Business people in South Africa overdose on promises, particularly when it concerns service. But a promise isn't an irrevocable commitment. An uncommitted pledge gives whoever makes it the leeway to wriggle out of a promise. In effect, it gives him or her the latitude to continue delivering standards of service that are abysmal, if not worse.
Most companies make some reference to customer service in corporate mission statements. In practice, it's usually nothing more than a group boardroom hallucination. Bosses instruct their underlings to promise the earth and even throw in the moon until you sign on the dotted line or part with your hard-earned cash. If anything backfires, the actual or implied fine print comes into play. And, inevitably the dissatisfied consumer, is left holding the unwanted baby.
In my books and talks on World Class Customer Service, I point out that too many businesses rely on over-promising to snare customers. And then they under-deliver, almost forcing the customer to vote with his feet and take his business elsewhere.
Even before its recent change of ownership, Dion, the discount store chain, heavily punted its catchy slogan: 'A promise we make is a promise we keep'. Sure they matched any proven lower price for an identical article. And they did it without quibbling. But in-store customer service was an alien concept.
Consider the case of a friend who bought an expensive stereo home entertainment centre at the old Dion store in Wynberg. The wondrous piece of electronic gadgetry failed to perform. Back to the store it went. My friend could come and collect it in two weeks, promised the man behind the counter.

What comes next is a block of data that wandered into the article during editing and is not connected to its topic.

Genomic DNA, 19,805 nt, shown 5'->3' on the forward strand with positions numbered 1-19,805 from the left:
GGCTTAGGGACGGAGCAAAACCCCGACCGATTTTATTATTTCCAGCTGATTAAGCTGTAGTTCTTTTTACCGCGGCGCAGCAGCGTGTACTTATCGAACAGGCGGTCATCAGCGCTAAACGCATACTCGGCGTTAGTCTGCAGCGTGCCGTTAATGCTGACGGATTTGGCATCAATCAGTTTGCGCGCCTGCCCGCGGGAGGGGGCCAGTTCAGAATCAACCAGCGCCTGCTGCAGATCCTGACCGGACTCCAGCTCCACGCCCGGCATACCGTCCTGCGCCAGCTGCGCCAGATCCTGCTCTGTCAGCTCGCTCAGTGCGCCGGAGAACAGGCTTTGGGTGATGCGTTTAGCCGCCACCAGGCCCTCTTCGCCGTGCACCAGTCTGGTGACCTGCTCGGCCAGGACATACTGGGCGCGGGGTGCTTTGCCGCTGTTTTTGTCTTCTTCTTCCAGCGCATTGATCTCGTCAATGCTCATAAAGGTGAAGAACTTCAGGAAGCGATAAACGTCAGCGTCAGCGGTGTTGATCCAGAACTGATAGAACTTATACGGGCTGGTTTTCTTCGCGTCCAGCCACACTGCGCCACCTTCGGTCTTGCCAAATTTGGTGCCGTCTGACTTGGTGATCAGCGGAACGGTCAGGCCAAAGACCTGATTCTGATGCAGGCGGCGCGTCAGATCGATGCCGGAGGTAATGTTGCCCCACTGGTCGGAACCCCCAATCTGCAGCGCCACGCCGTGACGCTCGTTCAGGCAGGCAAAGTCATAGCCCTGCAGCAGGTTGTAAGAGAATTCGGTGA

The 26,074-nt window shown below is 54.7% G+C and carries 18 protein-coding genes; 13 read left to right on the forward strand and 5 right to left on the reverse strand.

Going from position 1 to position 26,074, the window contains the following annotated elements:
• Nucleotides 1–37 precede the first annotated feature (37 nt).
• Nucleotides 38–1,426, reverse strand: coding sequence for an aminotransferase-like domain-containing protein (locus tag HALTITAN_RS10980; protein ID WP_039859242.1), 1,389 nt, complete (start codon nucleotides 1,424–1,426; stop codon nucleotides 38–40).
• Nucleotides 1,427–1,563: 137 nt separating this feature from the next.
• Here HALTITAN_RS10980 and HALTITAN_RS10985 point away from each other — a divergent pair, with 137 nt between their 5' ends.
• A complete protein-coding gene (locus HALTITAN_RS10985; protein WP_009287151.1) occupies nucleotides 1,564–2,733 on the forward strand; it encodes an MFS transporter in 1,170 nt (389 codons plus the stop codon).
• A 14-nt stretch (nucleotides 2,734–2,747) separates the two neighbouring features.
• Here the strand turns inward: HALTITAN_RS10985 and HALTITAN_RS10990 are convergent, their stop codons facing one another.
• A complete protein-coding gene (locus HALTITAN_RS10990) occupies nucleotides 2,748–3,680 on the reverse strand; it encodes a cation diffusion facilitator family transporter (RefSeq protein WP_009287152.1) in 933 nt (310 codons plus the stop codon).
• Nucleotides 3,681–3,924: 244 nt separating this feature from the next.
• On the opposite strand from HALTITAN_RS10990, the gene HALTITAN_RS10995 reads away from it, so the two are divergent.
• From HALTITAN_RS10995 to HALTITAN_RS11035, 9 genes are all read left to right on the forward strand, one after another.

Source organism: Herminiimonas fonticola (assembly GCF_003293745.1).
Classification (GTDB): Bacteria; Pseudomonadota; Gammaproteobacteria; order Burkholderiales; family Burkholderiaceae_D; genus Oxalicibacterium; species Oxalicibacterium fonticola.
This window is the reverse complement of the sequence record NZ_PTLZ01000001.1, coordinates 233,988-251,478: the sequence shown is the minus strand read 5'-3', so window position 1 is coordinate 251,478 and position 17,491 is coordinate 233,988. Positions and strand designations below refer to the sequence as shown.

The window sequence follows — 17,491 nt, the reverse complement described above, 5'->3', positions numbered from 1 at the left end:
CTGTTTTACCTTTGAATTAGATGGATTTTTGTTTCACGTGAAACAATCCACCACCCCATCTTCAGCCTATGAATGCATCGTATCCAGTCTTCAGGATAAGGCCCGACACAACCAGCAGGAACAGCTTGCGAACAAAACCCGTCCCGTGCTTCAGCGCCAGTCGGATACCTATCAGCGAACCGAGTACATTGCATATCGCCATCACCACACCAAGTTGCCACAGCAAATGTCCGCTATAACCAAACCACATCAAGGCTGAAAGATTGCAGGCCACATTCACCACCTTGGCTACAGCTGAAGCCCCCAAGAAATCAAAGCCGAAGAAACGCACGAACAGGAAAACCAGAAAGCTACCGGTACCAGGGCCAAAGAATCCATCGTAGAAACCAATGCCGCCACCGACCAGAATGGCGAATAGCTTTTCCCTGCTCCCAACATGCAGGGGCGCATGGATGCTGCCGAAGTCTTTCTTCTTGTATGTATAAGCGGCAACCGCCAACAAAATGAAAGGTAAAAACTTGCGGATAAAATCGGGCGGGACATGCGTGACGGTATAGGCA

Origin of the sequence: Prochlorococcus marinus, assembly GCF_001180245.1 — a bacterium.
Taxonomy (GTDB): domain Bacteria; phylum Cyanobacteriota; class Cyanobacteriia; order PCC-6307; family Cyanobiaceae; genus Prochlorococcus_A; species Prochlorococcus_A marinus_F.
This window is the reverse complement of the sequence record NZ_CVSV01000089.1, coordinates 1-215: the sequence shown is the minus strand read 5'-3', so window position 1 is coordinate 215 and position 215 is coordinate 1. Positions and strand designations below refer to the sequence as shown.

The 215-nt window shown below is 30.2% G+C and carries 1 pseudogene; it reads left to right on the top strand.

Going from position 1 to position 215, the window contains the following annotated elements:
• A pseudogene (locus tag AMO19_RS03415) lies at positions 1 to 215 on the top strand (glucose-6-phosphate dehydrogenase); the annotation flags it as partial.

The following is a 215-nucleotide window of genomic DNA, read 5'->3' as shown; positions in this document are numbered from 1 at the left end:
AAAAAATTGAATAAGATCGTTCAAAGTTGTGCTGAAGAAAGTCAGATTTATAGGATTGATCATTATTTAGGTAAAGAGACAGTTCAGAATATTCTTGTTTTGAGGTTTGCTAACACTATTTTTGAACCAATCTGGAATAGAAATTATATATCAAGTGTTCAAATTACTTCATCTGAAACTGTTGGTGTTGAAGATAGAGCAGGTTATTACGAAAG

Six months, a hundred phone calls and the same number of excuses later, the faulty gizmo remained faulty. Although Dion declined to replace it, the store undertook to have it repaired by the agents. They, in turn, couldn't do anything until parts arrived from Japan. And so in went on ad infinitum.
After 26 weeks sans music, my friend eventually blew his top. He made threatening noises with heavy legal overtones. He wanted his stereo set in full working order. And he wanted it now. Or he wanted his money back.
store's powers-that-were reluctantly returned his cash, which he accepted
graciously and departed.
Look at it this way: Dion had the interest-free use of my friend's money for the better part of six months; my friend received nothing but putrid service and aggravation.
But what did Dion ultimately score? A little interest by holding on to the customer's money, perhaps. And, of course, someone who swore never to darken the store's doorstep again, and who undertook to persuade his friends to adopt the same attitude.
This type of cavalier attitude towards the provision of customer service is the hallmark of poor management. It inevitably leads down the one-way street to corporate demise. Yes, the Dion name continues to live under new management. But bitter memories of disgusting service probably continue to keep potential customers away in droves.
To my mind, there's one outstanding way of helping you deliver outstanding customer service. Penalise yourself when you don't.
I'm not talking about an ineffectual, limp-wristed slap. I'm talking about something that really hurts. Like taking money out of your pocket and handing it, with an apology, to your long-suffering customers when you make a promise you don't keep.
I often cite the example of a smallish, trail-blazing bank in the United States the Seafirst Bank in Seattle. It pays $5 to every customer who has to queue for more than three minutes. And now an Antipodes' banking group, ANZ Bank, has followed suit.
Let's go local. Meander through the banking hall of your not-so-friendly neighbourhood money emporium. If it was forced to dish out R5 to every customer who had to queue for longer than three minutes, it would probably be bankrupt inside a month.